Thursday, May 7, 2015


I love book covers -- almost as I love the stories inside the books. Middle Grade book covers are some of the most diverse and creative of any book group out there! Some are created via watercolors or oil paints, while other are designed on the computer or by sculpting cut paper.

To shine the spotlight on some of these amazing covers, I thought it would be fun to present some of these covers to you and debate over what works or doesn't work. Please post your responses and comments below!

Thanks for joining in!

To kick off this new feature, I present to you four 2015 covers utilizing the silhouette. Three feature silhouettes of children, in particular girls apparently from historical eras, and the fourth has a castle. Three of the four integrate leaves and or trees.

Each, as you can see, places the black shapes atop a colored background: green, blue, orange.

The cover for Running Out of Night by Sharon Lovejoy effectively sets her girls against the backdrop of a full moon, suggesting to the reader that they are running away late at night. This arouses our curiosity. What are they running away from?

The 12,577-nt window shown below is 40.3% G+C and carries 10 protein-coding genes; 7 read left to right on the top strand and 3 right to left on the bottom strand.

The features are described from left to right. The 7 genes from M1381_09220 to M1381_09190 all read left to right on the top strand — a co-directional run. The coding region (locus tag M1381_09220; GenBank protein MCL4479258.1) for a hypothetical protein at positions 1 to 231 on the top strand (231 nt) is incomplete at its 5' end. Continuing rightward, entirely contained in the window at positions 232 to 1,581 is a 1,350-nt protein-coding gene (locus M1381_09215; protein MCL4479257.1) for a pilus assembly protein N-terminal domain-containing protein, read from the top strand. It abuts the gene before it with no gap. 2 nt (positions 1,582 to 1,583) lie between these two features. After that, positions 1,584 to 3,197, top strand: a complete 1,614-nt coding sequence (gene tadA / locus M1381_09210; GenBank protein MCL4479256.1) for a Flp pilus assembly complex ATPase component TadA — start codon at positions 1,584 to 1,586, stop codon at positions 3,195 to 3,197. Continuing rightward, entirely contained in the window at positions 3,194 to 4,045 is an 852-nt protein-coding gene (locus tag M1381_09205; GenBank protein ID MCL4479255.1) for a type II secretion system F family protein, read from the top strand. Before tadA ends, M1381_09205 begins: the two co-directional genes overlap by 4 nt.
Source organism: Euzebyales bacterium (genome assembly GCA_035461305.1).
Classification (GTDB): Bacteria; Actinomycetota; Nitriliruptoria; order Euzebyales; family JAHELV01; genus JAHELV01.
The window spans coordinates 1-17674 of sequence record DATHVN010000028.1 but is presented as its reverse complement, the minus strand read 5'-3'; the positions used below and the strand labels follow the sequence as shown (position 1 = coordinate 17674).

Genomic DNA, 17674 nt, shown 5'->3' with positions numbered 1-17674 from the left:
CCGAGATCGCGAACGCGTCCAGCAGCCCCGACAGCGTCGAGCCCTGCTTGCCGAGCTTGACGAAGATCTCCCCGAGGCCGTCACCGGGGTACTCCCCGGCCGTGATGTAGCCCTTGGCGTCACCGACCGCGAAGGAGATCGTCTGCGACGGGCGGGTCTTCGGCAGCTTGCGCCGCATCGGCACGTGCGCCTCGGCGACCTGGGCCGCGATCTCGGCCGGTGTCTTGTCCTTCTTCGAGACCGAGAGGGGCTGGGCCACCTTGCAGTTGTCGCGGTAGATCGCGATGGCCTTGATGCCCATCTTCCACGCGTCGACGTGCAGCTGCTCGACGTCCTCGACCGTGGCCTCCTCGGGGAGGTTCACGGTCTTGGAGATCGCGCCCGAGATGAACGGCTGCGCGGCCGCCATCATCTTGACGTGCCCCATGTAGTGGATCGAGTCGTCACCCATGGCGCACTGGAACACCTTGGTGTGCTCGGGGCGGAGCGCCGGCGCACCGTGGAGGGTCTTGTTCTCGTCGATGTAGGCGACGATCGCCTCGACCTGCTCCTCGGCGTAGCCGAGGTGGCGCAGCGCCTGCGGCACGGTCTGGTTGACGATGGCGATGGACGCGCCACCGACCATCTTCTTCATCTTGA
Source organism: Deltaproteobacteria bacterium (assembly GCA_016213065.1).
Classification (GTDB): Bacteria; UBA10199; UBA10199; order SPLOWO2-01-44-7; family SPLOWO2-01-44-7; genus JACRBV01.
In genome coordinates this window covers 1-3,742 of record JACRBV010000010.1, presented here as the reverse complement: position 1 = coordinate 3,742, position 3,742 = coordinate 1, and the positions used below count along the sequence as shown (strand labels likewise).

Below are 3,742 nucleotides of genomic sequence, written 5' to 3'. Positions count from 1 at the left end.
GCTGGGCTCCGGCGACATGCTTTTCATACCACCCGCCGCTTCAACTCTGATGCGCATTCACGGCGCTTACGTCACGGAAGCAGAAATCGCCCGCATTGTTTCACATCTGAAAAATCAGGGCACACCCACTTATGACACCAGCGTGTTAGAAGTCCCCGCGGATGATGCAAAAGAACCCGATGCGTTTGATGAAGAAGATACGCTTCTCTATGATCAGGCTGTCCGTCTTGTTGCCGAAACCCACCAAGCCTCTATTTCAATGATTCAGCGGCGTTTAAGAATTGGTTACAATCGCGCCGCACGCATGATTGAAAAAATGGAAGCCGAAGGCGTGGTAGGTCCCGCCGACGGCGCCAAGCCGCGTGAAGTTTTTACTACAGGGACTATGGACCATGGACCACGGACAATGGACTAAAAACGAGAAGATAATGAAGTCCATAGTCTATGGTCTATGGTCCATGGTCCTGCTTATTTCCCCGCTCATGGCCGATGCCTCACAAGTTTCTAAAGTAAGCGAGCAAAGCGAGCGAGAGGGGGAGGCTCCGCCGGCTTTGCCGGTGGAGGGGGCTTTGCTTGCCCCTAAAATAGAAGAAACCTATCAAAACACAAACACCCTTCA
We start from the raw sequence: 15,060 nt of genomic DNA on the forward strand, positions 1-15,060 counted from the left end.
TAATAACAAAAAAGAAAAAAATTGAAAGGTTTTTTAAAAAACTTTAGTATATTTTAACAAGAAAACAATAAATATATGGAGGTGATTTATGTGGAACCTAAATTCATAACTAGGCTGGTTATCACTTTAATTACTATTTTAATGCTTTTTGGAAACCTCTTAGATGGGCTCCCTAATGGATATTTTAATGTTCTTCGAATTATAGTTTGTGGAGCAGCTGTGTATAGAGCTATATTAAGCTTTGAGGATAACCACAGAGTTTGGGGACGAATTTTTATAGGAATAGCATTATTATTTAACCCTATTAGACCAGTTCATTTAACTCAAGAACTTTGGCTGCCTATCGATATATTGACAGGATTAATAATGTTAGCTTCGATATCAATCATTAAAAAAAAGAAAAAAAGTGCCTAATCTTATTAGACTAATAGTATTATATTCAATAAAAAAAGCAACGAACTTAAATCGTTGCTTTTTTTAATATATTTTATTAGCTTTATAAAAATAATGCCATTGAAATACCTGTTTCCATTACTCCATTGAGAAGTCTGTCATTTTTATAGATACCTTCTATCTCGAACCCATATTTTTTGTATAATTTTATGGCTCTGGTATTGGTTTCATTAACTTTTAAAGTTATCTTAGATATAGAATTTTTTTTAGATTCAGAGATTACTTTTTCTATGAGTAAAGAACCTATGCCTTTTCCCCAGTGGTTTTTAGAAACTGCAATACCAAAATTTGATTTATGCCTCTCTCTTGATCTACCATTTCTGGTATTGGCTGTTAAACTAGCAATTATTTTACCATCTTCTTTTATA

Cat Hellison's Beastkeeper hints at a possible dungeon, capture, and leans clearly toward fantasy.

The Curious World of Capurnia Tate recaptures the elegant "good old days" feel of the first book in the series, and the vines serve as a nice victorian-style frame.

Arsenic for Tea's images actually do not take front and center as the the other books do. They serve to accentuate the title, giving little clues (as a good mystery should) as to what the readers will discover inside.

All four of these books do an amazing job with silhouettes, but in different ways. Which cover(s) do you prefer and why? If you spotted these on a bookstore shelf which one would you most likely pick up and read?

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